Just How Disastrous Was the Fallout from Trump's Arizona Speech?

Republican presidential candidate Donald Trump, seen in reflection, poses for a portrait following an interview with the Associated Press at the Trump National Golf Club in Sterling, Va., Wednesday, Dec. 2, 2015. (AP Photo/Andrew Harnik)

President Donald Trump delivered two memorable speeches on the first two days of this week, and the reactions from pundits could not be more different. On Monday, the president gave a measured, TelePrompTer’ed speech about military strategy in Afghanistan that received strong applause. On Tuesday, he gave a “red meat,” less-scripted speech that enflamed the idea that he is unfit for the presidency.


“Tonight is a new President Trump: Acknowledging a flip-flop and talking about gravity of office, history & substance,” tweeted Phillip Rucker, White House bureau chief at The Washington Post, after Trump’s speech on Monday.

Rucker’s tweet received a great deal of criticism even then, but many wanted Rucker to be right.

CNN’s Brian Stelter noted that “some pundits” were predicting a “good night” for Trump.

National Review editor Rich Lowry praised Trump’s Afghanistan speech. “Confronted with the choice of losing a war on his watch or jettisoning some of his presuppositions, Trump jettisoned the presuppositions,” Lowry tweeted, calling this “the responsible choice,” and lamenting, “If only Obama had made the same one when deciding to pull out of Iraq.”

The next day, Lowry, head editor of perhaps the most notoriously anti-Trump outlet on the Right, wrote an op-ed urging conservatives to work for Trump.


Even on Monday evening, however, there were signs of the fall-out to come Tuesday night. Responding to Rucker’s rosy tweet, the account “Pour Me Coffee” predicted, “In 24 hours he will be off script insanely pandering to his base in AZ and you’ll be watching screenshots of this tweet scroll by.” Ouch.

Liberal healthcare analyst Charles Gabba responded to Rucker with a single image: Peanuts’ Lucy pulling the football away from Charlie Brown as the young boy is in mid-kick.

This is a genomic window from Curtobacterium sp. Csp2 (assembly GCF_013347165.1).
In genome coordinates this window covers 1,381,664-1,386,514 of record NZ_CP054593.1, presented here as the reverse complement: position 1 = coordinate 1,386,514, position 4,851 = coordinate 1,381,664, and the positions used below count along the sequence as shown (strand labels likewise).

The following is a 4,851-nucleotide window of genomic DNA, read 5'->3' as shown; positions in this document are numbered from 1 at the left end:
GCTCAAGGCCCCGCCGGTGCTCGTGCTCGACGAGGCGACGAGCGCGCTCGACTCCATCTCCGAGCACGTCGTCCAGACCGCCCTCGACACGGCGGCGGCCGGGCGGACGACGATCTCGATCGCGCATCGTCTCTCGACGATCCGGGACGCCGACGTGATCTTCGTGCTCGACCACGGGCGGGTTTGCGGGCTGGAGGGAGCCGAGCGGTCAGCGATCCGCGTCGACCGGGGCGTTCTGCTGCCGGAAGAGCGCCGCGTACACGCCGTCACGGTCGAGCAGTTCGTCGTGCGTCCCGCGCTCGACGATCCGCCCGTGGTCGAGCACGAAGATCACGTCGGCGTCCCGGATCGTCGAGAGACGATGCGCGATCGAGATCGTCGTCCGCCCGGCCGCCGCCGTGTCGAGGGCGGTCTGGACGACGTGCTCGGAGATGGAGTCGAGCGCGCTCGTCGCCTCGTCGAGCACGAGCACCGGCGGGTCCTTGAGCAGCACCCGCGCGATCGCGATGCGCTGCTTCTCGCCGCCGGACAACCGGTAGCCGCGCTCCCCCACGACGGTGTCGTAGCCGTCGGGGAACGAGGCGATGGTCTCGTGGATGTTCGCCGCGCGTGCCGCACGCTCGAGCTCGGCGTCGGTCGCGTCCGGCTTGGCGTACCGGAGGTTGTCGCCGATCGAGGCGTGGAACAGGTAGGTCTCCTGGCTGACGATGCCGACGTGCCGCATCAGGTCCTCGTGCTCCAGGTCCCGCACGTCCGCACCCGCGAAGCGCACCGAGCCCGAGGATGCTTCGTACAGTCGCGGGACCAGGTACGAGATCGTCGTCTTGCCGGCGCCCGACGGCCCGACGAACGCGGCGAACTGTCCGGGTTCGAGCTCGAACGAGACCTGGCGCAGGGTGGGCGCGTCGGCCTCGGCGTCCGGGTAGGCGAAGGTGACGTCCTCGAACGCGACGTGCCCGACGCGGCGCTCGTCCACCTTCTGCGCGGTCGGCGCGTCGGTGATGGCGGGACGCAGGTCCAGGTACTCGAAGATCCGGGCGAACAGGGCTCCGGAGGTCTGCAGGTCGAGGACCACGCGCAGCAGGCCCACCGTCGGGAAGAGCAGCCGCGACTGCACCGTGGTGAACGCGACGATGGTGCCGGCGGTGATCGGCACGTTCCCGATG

Salon’s Bob Cesca interpreted the graphic. “All along there has been a subset of reporters and pundits who are desperate to declare Trump to be — finally — presidential. There’s a recurring glitch that triggers these participants in the debate twoard the knee-jerk take that ‘Trump is finally pivoting!’ It’s like the old Lucy and Charlie Brown football ruse from ‘Peanuts,’ and they keep falling for it.”

Naturally, Salon and its writers will excoriate Trump even if he does become “more presidential than any president” besides Abraham Lincoln. Even so, in this case Lucy did once again trick Charlie Brown, and the Trump-hopeful press fell flat on its back.


On Wednesday morning, Rucker pulled himself up off the ground to concede defeat. “Trump plans to say ‘It is time to heal the wounds that have divided us’ today in Reno, hours after his divisive, caustic Phoenix rally,” he tweeted.

The Post writer also quoted his colleague Jenna Johnson tweeting, “Trump lost his bored & dehydrated crowd but didn’t adjust. ‘His rage seemed to cloud his senses.'”

What a difference 36 hours makes!

So what happened? Trump returned to his botched response to the violence in Charlottesville, and he burst open the wounds between himself and Republican lawmakers. He even suggested that he would pardon Sheriff Joe Arpaio.

“Trump won’t slam McCain (‘one vote away!’) because his aides pleaded, ‘Please, please, Mr. President, don’t mention any names, so I won’t,'” Rucker summarized.

Trump has attacked congressional Republicans for good and bad reasons. He inveighed against McCain because the Arizona senator crushed the last hope for “skinny Obamacare repeal.” Less defensibly, Trump has endorsed Kelli Ward for Arizona’s other U.S. Senate seat, in the race against sitting Sen. Jeff Flake.